The Man Who Killed My Soul on a Thursday
Autor: Florica Bud
Coșul pentru cumpărături va fi folosit de cititorii din România.
Cititorii din Diaspora sunt rugați să comande cartea de pe situl Amazon corespunzător țării în care locuiesc sau de aici
The action of the novel “The Man Who Killed My Soul on a Thursday” starts at Hercules’s Spa in the pool of the Roman Hotel, where the janitor found in the morning a dead young woman. That evening, the senator Sava Sandorian was there with his camarilla. One question’s in the air: is the dead girl in the pool part of the official’s entourage? The senator separated from Saviana – the teacher who read everything that came her way, because she got pregnant, and he didn’t want the baby. A post-revolutionary world, rich overnight. Money – power – motley characters, inhabit a swampy, smelly, unstable world. Gays – lesbians – stylists – monicas prepared to satisfy any men who own luxury limousines. Anatolia, a teenager, aroused the interest of several rich and famous ladies. “I talk to my fate fairies every day,” Anarotha said, “to change my sex, to become a one-eyed male fairy,” “Argentina didn’t join the game of blind passion she triggered in her female mates,” “Amedea… left behind the age when she needed to accept money from men and women as well,” “Arthemisa... preferred an alliance with a man,” “Aristiţa wanted something hot and passionate, as she was bored between the two monthly paydays.”
Caricatured characters, only made of lines. They lack heart, color, essence. It’s the sketch of a superficial world, devoid of depth. It’s like a lake surface, the depth being hidden somewhere down. Sava Sandorian’s life is like a leaking faucet, through which monicas flow incessantly. The monicas’ pool is flawless too. They flow in a monotonous, boring, banal rhythm. They are all pretty-eyed, beautiful, siliconed. This monotony so well managed, dosed, pushes the reader to disgust, nausea, saturation, which many Romanians face. It’s a world of pretty-eyed damn bitches. The novel ends with the senator Sava Sandorian driving away to Hercules’s Spa, where he hopes to find Saviana waiting for him. Florica Bud succeeds, through the novel “The Man Who Killed My Soul on a Thursday” to acquire the authority to write on her business card, simply and worthily, under her name, the magic word: writer, novelist and prose writer. As she wants. She deserves it. She worked hard, and the results are visible.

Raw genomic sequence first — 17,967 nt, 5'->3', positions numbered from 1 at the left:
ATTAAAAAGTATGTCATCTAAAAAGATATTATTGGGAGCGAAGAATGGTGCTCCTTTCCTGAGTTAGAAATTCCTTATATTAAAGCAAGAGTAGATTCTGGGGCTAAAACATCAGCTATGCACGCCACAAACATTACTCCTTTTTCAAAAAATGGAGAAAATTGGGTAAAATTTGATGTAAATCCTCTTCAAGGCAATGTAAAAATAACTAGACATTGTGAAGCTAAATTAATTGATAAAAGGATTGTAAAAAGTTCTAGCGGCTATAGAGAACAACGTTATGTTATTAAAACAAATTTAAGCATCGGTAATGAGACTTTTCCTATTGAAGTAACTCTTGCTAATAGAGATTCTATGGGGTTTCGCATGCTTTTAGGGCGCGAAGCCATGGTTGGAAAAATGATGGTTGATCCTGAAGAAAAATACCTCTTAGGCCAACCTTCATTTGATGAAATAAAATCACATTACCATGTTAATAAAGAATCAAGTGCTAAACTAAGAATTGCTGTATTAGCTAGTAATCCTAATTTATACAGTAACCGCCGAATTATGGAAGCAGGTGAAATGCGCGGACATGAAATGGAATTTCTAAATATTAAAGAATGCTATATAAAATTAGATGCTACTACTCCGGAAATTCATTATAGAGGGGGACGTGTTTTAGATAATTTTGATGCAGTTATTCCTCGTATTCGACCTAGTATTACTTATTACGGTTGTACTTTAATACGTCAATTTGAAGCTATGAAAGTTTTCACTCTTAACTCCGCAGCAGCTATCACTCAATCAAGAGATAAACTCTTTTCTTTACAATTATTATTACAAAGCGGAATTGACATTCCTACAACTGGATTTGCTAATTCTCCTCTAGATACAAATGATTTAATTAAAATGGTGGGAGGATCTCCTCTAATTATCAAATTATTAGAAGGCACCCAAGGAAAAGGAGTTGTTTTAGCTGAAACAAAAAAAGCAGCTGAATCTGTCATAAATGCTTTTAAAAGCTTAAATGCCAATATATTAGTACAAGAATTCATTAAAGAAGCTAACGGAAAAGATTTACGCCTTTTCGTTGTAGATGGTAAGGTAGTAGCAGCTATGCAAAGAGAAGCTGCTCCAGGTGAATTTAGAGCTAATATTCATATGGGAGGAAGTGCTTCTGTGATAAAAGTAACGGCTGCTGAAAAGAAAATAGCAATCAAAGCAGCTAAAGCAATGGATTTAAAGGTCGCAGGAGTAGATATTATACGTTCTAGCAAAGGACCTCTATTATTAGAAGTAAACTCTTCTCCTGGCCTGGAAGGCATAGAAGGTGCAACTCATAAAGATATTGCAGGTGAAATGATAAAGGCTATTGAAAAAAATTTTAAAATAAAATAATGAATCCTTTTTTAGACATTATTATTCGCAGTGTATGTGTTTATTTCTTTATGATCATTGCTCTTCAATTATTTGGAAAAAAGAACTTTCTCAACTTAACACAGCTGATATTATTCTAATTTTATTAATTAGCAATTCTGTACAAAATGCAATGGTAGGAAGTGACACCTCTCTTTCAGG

Seeing the abundance of women in the life of our character, you can make an analogy to the legendary seducer’s life, Don Juan, in the Romantic era, the classic man of desire and sensual pleasure. “A shadow wandering around the world with a multitude of women around, attracted by the mirage of the ideal woman,” as he is defined by Daniela Sitar-Tăut in her excellent monographic study “Don Juan – a mythographic character,” Universităţii de Nord Publisher, Baia Mare – 2003. But Sava Sandorian’s situation differs completely from Don Juan’s. Sava is surrounded by women because of his social position, and for various favors they could later have, effortlessly from him, whereas Don Juan, never really in love, made particular efforts and used different tricks, a real arsenal of practices to conquer his heart’s desire. In addition, in the end, Sava Sandorian goes back to his family, who accept him, and, seemingly, they will live happily ever after, while old Don Juan, is still a dandy, tired of so many adventures, regretting his youth wasted for the sake of women whom he never loved.
Ion M. Mihai